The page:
A North American Field Guide to How It Falls Apart

Elissa Field

You won’t suspect them, in the wild. They will be standing in line for a keg in the back of a van in an alley between brick tenements, both eyeing the batted momentum of a huge inflatable bison to the rhythm of a garage band. The female will be hiding in a black leather biker jacket and Docs. The male will approach from behind, less distinctive, but remarkable for the silken-haired knees projecting through frayed holes in his jeans. The female will note he has good hands, good wingspan.

You will observe their courtship in the dropped timbre of his low, soft accent. The playful way he pushes his arms out like an airplane, drunk on Jack and Coke, and flies circles around her, waiting for an elevator door to open, singing, I don’t know who this other guy is, but he ain’t got shit on me. You will know she has accepted him as her mate if she steps in before the doors close.

You will observe displays of joy and attachment. He will drive three hours round trip up from the city to her flat and back when she’s locked her car keys and the papers she needs to teach a class inside her sporty hatchback. He will grin wide when she comes out to the car park to meet him. Sprint hard and leap miraculously over the roof of her car to sweep her into a humpy kiss. She will return the favor, meeting him once in the lobby of his job wearing nothing but an overcoat and stilettos despite the cold.

You will worry those first seasons when the nest remains empty. When they migrate wrong directions, stay too long in the sun, gather wrong foods. Dwindling numbers. Disease. Loss of habitat. But you will see them dance. Him, all arms and legs. Her, a slinky thing. Them, one movement. You will observe the first time the female orders a drink in a Japanese restaurant—a mai tai—and hesitates at the first sip, wondering. You will see a trip canceled. He will suddenly change jobs. Their nest will fill with absurd objects, larger than themselves. And you will be relieved—for them, for their stupid-love faces, for the species, for the time you invested in watching—when the first downy chick arrives.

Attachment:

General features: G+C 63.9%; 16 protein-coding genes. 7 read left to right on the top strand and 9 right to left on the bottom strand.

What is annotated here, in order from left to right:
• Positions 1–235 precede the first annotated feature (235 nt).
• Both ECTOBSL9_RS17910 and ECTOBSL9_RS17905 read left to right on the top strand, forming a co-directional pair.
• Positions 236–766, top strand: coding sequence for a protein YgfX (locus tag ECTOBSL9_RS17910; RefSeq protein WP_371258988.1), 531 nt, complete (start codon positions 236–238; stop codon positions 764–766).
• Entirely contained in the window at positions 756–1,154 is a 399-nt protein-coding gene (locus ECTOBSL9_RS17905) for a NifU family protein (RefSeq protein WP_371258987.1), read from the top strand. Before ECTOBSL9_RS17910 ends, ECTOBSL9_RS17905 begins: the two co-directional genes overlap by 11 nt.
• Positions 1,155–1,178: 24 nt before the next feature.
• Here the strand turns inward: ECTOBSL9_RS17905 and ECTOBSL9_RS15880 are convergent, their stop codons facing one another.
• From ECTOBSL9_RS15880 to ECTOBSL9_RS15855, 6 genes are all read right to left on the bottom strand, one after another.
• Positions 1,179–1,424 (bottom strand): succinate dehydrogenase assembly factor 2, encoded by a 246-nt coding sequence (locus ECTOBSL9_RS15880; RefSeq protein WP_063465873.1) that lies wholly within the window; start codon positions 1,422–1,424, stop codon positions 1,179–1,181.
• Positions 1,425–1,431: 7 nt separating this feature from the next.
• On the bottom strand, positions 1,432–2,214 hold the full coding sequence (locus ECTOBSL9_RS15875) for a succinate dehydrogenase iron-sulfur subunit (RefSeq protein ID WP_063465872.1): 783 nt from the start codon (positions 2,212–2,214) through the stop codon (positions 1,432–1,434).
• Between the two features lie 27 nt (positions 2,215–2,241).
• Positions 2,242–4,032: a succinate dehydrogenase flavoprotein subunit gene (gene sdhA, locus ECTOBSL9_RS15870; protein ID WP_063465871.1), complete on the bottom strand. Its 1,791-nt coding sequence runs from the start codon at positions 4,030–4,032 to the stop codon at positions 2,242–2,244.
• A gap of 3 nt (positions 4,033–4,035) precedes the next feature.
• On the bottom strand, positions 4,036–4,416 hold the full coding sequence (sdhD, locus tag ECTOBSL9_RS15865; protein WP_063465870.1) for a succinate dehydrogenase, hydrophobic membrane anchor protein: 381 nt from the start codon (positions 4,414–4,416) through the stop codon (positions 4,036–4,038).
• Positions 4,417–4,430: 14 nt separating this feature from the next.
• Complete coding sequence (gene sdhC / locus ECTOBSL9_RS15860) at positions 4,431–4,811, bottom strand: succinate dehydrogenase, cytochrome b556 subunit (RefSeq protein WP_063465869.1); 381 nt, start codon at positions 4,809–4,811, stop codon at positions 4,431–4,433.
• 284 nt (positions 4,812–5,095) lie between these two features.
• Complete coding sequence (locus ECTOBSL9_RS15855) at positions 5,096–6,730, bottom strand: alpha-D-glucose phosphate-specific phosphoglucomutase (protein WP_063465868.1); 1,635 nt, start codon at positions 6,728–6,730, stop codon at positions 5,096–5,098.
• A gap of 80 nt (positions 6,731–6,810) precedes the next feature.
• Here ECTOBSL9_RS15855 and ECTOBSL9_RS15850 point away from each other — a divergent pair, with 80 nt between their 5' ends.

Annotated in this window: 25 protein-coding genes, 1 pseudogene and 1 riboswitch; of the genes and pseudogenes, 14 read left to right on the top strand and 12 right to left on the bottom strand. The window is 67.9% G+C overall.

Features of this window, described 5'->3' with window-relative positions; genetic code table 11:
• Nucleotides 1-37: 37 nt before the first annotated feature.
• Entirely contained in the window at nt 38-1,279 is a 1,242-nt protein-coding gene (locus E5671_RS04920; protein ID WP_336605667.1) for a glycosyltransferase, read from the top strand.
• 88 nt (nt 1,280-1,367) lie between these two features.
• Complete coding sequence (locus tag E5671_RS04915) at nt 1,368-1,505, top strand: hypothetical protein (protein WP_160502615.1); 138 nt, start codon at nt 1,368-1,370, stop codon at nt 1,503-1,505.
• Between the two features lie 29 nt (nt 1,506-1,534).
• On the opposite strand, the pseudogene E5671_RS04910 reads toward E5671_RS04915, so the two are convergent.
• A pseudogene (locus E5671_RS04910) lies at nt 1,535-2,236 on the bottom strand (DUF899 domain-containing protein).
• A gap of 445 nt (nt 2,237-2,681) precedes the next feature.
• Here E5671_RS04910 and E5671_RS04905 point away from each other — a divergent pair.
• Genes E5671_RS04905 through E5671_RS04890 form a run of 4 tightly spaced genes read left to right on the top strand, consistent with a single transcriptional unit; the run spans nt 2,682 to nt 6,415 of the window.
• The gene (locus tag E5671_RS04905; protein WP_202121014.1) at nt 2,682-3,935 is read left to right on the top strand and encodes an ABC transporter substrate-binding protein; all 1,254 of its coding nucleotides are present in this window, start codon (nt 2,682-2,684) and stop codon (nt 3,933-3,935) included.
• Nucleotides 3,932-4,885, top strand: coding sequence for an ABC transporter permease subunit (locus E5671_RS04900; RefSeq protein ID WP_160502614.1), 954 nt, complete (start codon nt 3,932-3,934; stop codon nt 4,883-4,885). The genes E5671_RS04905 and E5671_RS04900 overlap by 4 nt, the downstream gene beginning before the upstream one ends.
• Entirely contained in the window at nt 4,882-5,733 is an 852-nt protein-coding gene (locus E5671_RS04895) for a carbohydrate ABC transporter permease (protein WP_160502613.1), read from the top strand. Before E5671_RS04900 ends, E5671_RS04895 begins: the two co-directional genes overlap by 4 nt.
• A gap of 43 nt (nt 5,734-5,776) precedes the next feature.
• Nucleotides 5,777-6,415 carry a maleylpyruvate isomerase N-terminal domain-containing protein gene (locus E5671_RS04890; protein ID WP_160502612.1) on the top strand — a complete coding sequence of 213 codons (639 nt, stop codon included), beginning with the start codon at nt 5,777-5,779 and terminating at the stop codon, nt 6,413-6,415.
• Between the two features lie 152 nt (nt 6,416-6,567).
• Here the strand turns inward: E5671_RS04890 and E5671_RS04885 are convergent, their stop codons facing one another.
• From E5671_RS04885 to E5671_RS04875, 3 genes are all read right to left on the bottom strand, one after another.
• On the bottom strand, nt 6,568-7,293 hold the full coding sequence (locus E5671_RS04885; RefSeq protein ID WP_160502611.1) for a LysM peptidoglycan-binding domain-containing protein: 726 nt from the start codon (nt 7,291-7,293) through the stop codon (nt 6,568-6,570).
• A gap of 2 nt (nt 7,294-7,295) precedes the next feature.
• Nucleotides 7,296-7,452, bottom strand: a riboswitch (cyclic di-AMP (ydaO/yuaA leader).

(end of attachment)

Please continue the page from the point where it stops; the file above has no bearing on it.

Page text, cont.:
You will observe the low timbre when he drops his soft accent to speak love to the newly born. The playful way he pushes his arms out like an airplane, flies circles around his bairn. The way he leaps the roof of the car and the pram. The way he drives three hours round trip, over and over and over and over and over and over and over. And over. You’ll track mileage. Oil changes. Transmission. Car payments. Tires. Insurance. Health insurance. Life insurance. Renters insurance. Rent. Gas. Electric. Water. Phone. Mortgage. Childcare. Pediatrician. Obstetrician. Dentist. Orthodontist. Dental guard for grinding teeth. Cardiologist. Orthopedist. Chiropractor. Therapist. Movers. Attorney’s fees. Clerk’s fees.

You will be tempted to argue in defense of the species. Angry margin notes half legible. Banking crisis. Housing crisis. Neurodivergence. Pandemic. Tornado. Drought. Hurricane. War. Layoff. Thieves. Liars. Diagnosis. Diagnosis. Diagnosis. Temptation. Ennui. But that is only context. Fallibility is all you can conclude. Fragility despite that magnetism strong as gravity, true as tides.

You will sketch the plumage, carefully, beside your notes. What she wore. What he noticed. What they overlooked. What they loved anyway. What they said. How long they promised. How long they lasted. How grateful they are, all the same. How much how much how much how monstrously much they loved. And you will wait for the next mating season to begin. 

Elissa Field’s writing has appeared in SmokeLong Quarterly, Ghost Parachute, Reckon Review, Hypertext, Conjunctions, Adelaide, Writer Unboxed, Sun Sentinel, and elsewhere. She is a SmokeLong Quarterly Emerging Writer Fellow 2023, with a prior fellowship from Story Studio Chicago. She has been a finalist in the Heekin Foundation for novel in progress and the James Jones First Novel Fellowship. She and her sons live in a ridiculously cool historic house under an ancient mango tree. She is at work on a novel and collection of stories. Find her @elissafield or elissafieldthompson.com.

Photo by Laura Ockel on Unsplash

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